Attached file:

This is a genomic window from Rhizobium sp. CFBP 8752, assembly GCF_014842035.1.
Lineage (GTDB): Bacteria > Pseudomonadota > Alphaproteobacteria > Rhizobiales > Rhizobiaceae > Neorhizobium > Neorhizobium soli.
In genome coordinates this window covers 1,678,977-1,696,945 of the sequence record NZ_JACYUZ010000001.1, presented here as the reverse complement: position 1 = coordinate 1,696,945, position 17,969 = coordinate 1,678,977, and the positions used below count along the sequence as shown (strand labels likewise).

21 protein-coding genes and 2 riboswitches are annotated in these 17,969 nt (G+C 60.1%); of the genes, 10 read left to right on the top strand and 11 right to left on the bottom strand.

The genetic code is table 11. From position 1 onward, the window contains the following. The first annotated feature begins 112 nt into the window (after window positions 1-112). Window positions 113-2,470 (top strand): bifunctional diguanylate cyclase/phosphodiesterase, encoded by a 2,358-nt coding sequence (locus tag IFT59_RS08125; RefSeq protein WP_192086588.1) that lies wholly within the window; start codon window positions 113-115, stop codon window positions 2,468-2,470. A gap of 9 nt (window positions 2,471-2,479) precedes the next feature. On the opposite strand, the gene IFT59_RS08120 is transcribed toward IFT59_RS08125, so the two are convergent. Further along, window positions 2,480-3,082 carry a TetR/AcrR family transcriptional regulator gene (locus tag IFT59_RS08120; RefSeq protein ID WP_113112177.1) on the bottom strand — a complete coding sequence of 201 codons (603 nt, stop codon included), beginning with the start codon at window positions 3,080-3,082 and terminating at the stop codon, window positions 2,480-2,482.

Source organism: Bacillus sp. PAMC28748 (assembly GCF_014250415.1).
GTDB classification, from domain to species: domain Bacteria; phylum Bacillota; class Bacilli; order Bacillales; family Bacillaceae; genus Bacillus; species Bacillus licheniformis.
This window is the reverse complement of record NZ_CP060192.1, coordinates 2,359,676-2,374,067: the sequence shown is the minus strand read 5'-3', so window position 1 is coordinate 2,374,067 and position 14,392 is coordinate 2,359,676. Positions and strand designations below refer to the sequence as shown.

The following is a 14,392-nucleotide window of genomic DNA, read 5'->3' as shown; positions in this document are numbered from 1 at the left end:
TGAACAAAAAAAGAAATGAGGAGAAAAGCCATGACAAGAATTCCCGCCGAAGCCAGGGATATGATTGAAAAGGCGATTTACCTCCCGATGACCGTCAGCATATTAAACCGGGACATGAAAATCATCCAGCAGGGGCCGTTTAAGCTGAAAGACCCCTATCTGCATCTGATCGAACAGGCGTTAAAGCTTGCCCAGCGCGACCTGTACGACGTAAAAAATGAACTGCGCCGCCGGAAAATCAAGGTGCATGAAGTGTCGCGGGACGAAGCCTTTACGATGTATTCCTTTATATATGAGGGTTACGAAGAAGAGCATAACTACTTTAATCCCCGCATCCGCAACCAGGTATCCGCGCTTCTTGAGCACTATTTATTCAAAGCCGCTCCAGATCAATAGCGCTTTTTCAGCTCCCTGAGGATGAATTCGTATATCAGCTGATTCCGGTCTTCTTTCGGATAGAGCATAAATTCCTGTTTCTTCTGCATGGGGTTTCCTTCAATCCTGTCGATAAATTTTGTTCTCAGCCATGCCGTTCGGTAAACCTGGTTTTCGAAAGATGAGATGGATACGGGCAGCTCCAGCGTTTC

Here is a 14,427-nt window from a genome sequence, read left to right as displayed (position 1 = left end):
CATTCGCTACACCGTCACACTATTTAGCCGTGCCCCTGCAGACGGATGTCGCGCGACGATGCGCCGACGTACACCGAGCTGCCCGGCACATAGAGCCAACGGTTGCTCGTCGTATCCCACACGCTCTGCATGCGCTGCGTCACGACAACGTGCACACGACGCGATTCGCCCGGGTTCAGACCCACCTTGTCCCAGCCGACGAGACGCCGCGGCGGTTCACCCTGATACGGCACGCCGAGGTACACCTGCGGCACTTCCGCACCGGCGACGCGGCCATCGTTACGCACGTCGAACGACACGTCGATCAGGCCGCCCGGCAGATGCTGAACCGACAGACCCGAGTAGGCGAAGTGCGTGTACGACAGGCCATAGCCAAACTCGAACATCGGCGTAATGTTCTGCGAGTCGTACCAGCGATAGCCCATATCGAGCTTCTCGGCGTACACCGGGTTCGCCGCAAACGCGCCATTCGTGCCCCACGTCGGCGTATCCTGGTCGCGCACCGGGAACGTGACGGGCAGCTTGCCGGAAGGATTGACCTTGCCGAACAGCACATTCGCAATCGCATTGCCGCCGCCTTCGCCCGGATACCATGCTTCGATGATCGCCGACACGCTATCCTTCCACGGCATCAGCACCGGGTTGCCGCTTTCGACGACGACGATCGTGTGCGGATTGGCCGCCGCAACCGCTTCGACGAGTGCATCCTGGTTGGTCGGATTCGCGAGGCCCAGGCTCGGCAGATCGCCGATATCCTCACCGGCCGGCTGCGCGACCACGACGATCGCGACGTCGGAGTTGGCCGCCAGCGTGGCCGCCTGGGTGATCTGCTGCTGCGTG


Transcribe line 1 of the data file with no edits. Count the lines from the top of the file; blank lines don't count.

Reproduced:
This is a genomic window from Rhizobium sp. CFBP 8752, assembly GCF_014842035.1.